He was now forty-five, of medium height and build, smooth shaven, ruddy faced, curly haired, with pleasant manners and a ready smile that could cover a multitude of aims. He was as abstemious as an anchorite, eating little and subsisting mostly on a vegetarian regimen;2 he fasted often, sometimes to exhaustion. Even during these fasts he continued his routine of rising early, devoting himself to state affairs “from early dawn to midday, and far into the night.” Frequently when his aides thought he had retired, he was absorbed in study, eager to become a musician and an architect, a poet and a lawyer, a theologian and a philosopher, as well as an emperor; nevertheless he retained most of the superstitions of his time. His mind was constantly active, equally at home in large designs and minute details. He was not physically strong or brave; he wished to abdicate in the early troubles of his reign, and never took the field in his many wars. Perhaps it was a defect of his amiability that he was easily swayed by his friends, and therefore often vacillated in policy; frequently he subordinated his judgment to that of his wife. Procopius, who devoted a volume to Justinian’s faults, called him “insincere, crafty, hypocritical, dissembling his anger, double-dealing, clever, a perfect artist in acting out an opinion which he pretended to hold, and even able to produce tears … to the need of the moment”;3 but this might be a description of an able diplomat. “He was a fickle friend,” continues Procopius, “a truceless enemy, an ardent devotee of assassination and robbery.” Apparently he was these at times; but he was also capable of generosity and lenience. A general, Probus, was accused of reviling him, and was tried for treason; when the report of the trial was laid before Justinian he tore it up and sent a message to Probus: “I pardon you for your offense against me; pray that God also may pardon you.”4 He bore frank criticism without resentment. “This tyrant,” so unfortunate in his historian, “was the most accessible person in the world. For even men of low estate and altogether obscure had complete freedom not only to come before him but to converse with him.”5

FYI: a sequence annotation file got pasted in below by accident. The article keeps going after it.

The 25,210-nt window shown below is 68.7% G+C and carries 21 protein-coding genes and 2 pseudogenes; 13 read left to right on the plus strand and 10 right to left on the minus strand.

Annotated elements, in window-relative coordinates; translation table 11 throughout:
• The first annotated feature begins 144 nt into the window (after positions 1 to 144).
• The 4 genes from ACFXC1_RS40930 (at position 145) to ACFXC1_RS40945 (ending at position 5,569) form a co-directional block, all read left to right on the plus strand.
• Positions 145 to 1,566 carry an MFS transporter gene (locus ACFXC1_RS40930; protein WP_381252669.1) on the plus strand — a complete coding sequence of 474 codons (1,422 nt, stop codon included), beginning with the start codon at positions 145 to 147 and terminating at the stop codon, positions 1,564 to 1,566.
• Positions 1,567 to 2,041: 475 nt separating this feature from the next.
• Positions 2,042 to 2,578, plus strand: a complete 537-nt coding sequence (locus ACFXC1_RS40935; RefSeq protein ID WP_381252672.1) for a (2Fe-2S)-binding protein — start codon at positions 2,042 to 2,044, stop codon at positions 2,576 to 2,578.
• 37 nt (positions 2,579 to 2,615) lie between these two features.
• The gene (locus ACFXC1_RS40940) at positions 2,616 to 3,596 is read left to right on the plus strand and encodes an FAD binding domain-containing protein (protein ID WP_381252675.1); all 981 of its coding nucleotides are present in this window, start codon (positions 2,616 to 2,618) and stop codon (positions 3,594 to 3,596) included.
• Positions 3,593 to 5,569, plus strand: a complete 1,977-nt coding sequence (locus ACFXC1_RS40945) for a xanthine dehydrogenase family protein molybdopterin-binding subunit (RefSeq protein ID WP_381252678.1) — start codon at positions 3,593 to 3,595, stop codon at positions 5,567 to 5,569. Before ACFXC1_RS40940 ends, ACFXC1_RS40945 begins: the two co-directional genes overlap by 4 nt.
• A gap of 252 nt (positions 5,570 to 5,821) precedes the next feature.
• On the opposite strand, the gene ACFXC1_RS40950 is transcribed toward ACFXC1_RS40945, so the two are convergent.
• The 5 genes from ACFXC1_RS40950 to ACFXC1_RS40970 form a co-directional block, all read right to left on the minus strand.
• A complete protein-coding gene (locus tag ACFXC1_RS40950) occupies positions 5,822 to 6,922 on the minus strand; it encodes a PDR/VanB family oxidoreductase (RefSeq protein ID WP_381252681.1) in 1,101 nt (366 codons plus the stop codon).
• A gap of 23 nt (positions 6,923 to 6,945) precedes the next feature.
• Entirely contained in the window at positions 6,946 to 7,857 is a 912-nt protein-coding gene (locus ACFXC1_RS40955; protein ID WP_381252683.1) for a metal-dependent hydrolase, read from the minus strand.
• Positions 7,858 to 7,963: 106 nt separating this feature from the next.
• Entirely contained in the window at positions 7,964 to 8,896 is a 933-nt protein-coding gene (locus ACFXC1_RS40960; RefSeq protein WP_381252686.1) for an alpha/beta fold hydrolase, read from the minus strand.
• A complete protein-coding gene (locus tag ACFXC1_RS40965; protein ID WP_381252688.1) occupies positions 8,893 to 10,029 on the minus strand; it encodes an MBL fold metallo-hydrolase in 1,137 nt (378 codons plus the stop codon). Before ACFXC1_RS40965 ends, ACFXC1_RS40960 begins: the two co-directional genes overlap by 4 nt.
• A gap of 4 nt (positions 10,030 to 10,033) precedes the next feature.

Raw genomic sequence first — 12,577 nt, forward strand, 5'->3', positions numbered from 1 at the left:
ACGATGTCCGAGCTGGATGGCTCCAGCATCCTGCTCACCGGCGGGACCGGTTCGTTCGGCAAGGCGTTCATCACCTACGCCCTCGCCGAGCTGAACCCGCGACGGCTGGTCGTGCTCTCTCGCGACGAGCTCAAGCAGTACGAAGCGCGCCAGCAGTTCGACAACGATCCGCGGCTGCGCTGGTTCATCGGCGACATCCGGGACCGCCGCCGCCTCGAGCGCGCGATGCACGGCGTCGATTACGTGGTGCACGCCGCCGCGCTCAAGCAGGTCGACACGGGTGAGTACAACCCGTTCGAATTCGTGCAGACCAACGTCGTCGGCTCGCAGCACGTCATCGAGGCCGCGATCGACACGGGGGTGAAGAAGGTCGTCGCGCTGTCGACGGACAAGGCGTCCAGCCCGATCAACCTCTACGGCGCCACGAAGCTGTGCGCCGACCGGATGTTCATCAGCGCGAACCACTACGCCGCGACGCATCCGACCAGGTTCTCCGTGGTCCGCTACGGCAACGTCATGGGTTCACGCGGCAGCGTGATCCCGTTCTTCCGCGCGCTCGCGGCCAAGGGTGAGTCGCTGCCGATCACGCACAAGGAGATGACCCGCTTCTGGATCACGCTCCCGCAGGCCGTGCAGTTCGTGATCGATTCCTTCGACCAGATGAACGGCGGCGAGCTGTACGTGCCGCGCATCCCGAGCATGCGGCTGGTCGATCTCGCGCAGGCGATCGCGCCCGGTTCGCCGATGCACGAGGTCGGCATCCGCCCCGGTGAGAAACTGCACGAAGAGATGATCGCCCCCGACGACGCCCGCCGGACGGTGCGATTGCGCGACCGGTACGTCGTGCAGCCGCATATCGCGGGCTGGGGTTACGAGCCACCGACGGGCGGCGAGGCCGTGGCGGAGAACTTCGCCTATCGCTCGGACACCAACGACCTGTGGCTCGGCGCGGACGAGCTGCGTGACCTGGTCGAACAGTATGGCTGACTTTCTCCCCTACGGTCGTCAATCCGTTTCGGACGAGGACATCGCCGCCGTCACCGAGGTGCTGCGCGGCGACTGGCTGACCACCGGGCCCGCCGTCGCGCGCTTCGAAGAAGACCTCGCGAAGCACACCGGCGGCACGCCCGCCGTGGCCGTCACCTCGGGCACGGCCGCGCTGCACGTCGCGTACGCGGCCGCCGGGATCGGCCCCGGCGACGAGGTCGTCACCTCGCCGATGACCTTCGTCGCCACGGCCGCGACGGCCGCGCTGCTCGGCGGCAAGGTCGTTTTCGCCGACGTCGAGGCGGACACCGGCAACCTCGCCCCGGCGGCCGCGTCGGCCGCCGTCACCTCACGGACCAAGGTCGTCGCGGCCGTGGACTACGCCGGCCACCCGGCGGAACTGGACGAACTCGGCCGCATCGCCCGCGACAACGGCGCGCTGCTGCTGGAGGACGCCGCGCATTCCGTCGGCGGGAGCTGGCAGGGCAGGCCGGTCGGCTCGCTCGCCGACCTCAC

At the same time he promoted the pomp and ceremony of his court even beyond the precedents of Diocletian and Constantine. Like Napoleon, he keenly missed the support of legitimacy, having succeeded to a usurper; he had no prestige of presence or origin; consequently he resorted to an aweinspiring ritual and pageantry whenever he appeared in public or before foreign ambassadors. He encouraged the Oriental conception of royalty as divine, applied the term sacred to his person and his property, and required those who came into his presence to kneel and kiss the hem of his purple robe, or the toes of his buskined feet.* He had himself anointed and crowned by the patriarch of Constantinople, and wore a diadem of pearls. No government has ever made so much ado as the Byzantine to ensure popular reverence through ceremonial splendor. The policy was reasonably effective; there were many revolutions in Byzantine history, but these were mostly coups d’état of the palace personnel; the court was not awed by its own solemnity.

The most significant revolt of the reign came early (532), and nearly cost Justinian his life. The Greens and Blues—the factions into which the people of Constantinople divided according to the dress of their favorite jockeys—had brought their quarrels to the point of open violence; the streets of the capital had become unsafe, and the well-to-do had to dress like paupers to avoid the nocturnal knife. Finally the government pounced down upon both factions, arresting several protagonists. The factions thereupon united in an armed uprising against the government. Probably a number of senators joined in the revolt, and proletarian discontent strove to make it a revolution. Prisons were invaded, and their inmates freed; city police and officials were killed; fires were started that burned down the church of St. Sophia and part of the Emperor’s palace. The crowd cried out “Nika!” (victory)—and so gave a name to the revolt. Drunk with success, it demanded the dismissal of two unpopular, perhaps oppressive, members of Justinian’s council; and he complied. Emboldened, the rebels persuaded Hypatius, of the senatorial class, to accept the throne; against the pleading of his wife he accepted, and went amid the plaudits of the crowd to take the imperial seat at the Hippodrome games. Meanwhile Justinian hid in his palace, and meditated flight; the Empress Theodora dissuaded him, and called for active resistance. Belisarius, leader of the army, took the assignment, assembled a number of Goths from his troops, led them to the Hippodrome, slaughtered 30,000 of the populace, arrested Hypatius, and had him killed in jail. Justinian restored his dismissed officials, pardoned the conspiring senators, and restored to the children of Hypatius their confiscated property.6 For the next thirty years Justinian was secure, but only one person seems to have loved him.